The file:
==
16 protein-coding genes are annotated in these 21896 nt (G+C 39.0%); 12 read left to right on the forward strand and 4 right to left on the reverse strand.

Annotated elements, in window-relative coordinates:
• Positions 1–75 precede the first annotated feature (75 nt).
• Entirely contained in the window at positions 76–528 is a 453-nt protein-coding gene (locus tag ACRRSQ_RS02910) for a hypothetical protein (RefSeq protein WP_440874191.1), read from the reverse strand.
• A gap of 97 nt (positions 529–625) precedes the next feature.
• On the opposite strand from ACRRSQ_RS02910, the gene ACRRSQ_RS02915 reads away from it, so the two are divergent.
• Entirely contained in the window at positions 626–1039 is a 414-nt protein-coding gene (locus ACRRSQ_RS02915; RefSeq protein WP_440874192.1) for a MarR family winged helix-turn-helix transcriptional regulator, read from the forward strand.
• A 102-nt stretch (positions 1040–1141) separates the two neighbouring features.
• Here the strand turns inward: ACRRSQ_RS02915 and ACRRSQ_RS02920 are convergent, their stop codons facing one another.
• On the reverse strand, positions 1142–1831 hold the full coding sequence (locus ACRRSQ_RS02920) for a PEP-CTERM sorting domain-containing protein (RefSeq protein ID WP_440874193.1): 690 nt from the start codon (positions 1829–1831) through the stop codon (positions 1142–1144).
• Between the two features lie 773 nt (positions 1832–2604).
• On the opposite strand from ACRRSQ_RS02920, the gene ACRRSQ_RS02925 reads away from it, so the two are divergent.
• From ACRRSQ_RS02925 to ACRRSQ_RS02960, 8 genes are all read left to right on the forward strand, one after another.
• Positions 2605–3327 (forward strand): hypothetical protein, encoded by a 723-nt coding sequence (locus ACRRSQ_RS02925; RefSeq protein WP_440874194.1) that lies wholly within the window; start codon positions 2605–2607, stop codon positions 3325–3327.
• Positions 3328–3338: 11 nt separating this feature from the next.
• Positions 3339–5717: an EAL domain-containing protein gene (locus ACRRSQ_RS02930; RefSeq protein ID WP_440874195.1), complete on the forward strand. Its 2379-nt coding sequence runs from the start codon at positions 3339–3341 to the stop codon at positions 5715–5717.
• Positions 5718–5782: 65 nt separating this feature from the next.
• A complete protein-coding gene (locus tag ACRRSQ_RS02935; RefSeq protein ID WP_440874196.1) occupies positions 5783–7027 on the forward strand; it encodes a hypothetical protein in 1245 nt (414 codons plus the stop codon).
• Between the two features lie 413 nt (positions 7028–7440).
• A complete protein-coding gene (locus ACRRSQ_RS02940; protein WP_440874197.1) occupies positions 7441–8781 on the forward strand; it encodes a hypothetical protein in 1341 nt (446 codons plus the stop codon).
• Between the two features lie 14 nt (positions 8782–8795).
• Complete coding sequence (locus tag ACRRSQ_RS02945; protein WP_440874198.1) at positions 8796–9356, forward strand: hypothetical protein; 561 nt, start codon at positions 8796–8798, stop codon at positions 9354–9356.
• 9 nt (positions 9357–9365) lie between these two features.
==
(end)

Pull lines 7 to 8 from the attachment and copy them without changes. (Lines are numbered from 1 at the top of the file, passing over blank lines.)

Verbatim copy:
• Entirely contained in the window at positions 626–1039 is a 414-nt protein-coding gene (locus ACRRSQ_RS02915; RefSeq protein WP_440874192.1) for a MarR family winged helix-turn-helix transcriptional regulator, read from the forward strand.
• A 102-nt stretch (positions 1040–1141) separates the two neighbouring features.